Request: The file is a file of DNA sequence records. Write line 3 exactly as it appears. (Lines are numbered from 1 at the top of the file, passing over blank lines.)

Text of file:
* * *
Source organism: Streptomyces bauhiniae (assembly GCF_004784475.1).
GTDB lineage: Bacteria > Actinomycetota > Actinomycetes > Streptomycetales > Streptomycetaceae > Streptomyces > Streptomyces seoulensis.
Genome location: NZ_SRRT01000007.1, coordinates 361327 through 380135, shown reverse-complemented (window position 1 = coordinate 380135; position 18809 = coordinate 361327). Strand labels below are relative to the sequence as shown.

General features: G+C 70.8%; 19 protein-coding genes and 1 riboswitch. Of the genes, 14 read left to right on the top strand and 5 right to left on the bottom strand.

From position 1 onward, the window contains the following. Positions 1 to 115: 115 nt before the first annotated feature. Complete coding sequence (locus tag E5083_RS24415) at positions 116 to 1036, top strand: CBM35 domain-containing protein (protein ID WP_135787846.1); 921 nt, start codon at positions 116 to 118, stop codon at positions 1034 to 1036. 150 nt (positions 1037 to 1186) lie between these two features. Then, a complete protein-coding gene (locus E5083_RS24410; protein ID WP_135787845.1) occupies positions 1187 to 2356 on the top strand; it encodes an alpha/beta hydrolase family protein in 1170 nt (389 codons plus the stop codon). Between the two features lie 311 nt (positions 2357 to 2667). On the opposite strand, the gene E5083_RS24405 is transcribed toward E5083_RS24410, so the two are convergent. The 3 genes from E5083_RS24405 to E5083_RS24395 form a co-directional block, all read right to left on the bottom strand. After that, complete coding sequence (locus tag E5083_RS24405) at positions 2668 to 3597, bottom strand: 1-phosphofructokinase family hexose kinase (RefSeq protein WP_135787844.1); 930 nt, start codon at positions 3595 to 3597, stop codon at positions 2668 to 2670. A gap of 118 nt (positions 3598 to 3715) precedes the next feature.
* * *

Genome location: NZ_SRRT01000007.1, coordinates 361327 through 380135, shown reverse-complemented (window position 1 = coordinate 380135; position 18809 = coordinate 361327). Strand labels below are relative to the sequence as shown.